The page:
F1 finally gets under way this weekend
Austrian double-header will start a season without spectators for the first time
Formula One starts its season in Austria this week, nearly four months later than planned due to the Covid-19 pandemic and against a very different backdrop even if Lewis Hamilton's targets remain the same.
The six times world champion can equal Ferrari great Michael Schumacher's record seven while his Mercedes team are bidding for an unprecedented seventh successive drivers' and constructors' title double.
The Briton, who has used his profile to campaign for greater diversity in the sport and against racism, is raring to compete but aware he faces new and unexpected challenges.
Formula One champions Mercedes unveiled black-liveried cars for the 2020 season on Monday as part of a public pledge to further improve diversity within the team and the world of motorsport.
Since the traditional Australian opener was cancelled in March, Formula One has agreed changes to help teams hard hit by Covid-19.
Driver moves for 2021 have been announced already, including the departure of Hamilton's old rival Sebastian Vettel from Ferrari at the end of 2020.
This year's only rookie, Canadian Nicholas Latifi, could find his Williams team are under new ownership before his first campaign is over.
There is also lingering uncertainty about how many grands prix the season will hold with seven cancelled so far and more likely to follow.
Eight rounds, all in Europe and without spectators for the first time, feature on a provisional calendar but the sport still hopes to muster 15-18 races, even if that means several circuits hosting two each.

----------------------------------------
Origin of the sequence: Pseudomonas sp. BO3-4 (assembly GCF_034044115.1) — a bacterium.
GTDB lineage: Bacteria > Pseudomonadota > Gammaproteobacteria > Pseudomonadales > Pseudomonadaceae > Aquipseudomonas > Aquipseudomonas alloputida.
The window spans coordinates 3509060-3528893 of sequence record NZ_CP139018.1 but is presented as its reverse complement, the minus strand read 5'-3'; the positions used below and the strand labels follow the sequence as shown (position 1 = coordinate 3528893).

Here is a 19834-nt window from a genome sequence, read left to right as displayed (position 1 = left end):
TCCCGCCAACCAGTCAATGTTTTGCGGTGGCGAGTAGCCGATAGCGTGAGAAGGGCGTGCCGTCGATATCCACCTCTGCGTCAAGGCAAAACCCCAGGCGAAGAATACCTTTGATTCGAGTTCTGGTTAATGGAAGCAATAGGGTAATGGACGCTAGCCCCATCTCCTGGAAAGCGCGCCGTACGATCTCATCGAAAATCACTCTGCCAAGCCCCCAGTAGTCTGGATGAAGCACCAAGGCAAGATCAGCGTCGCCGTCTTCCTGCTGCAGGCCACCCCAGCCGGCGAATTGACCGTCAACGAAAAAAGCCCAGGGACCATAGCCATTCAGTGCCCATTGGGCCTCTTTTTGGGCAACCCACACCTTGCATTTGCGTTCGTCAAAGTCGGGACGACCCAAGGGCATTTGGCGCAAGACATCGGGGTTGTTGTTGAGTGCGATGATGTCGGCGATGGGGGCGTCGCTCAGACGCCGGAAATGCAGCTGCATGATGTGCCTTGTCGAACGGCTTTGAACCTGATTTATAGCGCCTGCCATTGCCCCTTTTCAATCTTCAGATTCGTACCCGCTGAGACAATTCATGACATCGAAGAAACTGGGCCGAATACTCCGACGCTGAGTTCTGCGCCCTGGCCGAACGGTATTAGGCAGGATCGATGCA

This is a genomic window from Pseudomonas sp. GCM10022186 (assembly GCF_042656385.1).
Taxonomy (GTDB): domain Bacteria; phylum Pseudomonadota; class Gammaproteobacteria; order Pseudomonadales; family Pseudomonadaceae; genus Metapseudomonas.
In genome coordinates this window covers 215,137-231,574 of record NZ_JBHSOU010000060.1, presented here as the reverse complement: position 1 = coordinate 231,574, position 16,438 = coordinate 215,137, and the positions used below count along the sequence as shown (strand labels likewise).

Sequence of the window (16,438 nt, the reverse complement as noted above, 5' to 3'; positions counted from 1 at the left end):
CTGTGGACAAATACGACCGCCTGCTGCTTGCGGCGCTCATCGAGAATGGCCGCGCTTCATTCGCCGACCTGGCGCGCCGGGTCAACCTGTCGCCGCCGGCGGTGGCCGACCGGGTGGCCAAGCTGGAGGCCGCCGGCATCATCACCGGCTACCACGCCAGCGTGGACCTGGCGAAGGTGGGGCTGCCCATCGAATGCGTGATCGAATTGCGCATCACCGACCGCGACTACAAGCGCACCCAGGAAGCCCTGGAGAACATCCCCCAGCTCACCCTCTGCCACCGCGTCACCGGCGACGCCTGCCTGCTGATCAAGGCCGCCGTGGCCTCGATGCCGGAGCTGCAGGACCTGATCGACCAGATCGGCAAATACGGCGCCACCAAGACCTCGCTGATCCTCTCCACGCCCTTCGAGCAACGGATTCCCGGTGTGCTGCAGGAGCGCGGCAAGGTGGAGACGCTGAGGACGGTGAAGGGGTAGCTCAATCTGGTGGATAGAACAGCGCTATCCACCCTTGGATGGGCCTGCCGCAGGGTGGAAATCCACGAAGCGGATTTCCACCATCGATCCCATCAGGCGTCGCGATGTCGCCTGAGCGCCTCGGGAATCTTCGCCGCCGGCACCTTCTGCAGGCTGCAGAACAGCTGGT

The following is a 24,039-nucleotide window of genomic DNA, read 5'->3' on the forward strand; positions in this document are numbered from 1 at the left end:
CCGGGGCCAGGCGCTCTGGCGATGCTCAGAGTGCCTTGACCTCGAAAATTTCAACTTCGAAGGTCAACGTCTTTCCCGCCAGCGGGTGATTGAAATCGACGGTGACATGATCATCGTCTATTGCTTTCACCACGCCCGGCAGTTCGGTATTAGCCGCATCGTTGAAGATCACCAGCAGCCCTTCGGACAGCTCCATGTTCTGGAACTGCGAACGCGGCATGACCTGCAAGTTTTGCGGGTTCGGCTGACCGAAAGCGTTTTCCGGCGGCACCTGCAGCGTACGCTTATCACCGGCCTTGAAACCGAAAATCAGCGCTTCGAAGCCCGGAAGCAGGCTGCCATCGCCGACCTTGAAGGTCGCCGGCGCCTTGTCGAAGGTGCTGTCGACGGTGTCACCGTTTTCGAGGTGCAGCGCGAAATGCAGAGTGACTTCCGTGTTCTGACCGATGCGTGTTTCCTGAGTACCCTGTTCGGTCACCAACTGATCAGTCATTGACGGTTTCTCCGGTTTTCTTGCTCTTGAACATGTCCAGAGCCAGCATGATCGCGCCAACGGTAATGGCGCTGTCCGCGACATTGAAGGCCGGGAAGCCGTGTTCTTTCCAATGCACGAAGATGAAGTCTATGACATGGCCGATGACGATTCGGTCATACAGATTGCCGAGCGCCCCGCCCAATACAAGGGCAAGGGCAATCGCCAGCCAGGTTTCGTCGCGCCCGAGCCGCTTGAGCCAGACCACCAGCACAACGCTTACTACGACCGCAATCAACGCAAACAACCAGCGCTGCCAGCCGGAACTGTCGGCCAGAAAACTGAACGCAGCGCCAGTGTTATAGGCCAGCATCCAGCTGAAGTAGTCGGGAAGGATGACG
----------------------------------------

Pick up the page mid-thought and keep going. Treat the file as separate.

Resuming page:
Sunday will be the first time Austria has hosted a season-opener, at Spielberg's scenic Red Bull Ring, and the following weekend will see another milestone when the circuit becomes the first to host two F1 championship races in the same season.
That could be good news for Dutch crowd-pleaser Max Verstappen, who has brought a home victory for Red Bull for the past two years.
There will be no fans, no sponsors, no hospitality units or VIPs and no socialising between teams within a paddock "bubble" where safe spacing and face masks are the "new normal" and everything will take a little longer.
Where the teams stand in the pecking order is also unclear. They have not run their cars in anger since February testing, and have not raced since December.
Hamilton, who needs seven more wins to equal Schumacher's record 91, should have a faster car than would have been the case had the season started in Australia on March 15 but so too will rivals bringing months' worth of updates.
Vettel, a four times world champion, has an uncertain future and will want to go out on a high in his last campaign for Ferrari.
McLaren's Carlos Sainz will take the German's place alongside Charles Leclerc in 2021, with Australian Daniel Ricciardo moving from Renault to replace the Spaniard.
South African fans no longer require a DStv subscription to follow the sport.
They can now watch F1 on demand and live stream every race, qualifying and practice session via Formula One’s official TV streaming service that costs $4.99 (R86) a month. That’s a big saving compared to paying R819 for DStv’s premium package, the only way that F1 enthusiasts could legally watch live races at home until now.
For $4.99 a month the F1 TV Pro package gives full access to live timing services including leader board data, real time telemetry and best clips of team radio. It also puts fans into the cockpit with on-demand access to all F1 on-board cameras, and also offers race replays and highlights, and F1’s historic race archive.
For a full motorsport fix, it also allows you to live stream the supporting F2, F3 and Porsche Supercup races at Grand Prix weekends.
A cheaper $2.99 (R52) per month TV Access package offers no live coverage but gives race replays and highlights with on demand access to all on-board cameras, timing services, as well as F1’s historic archive.
To subscribe to the F1 TV streaming service go to f1tv.formula1.com.
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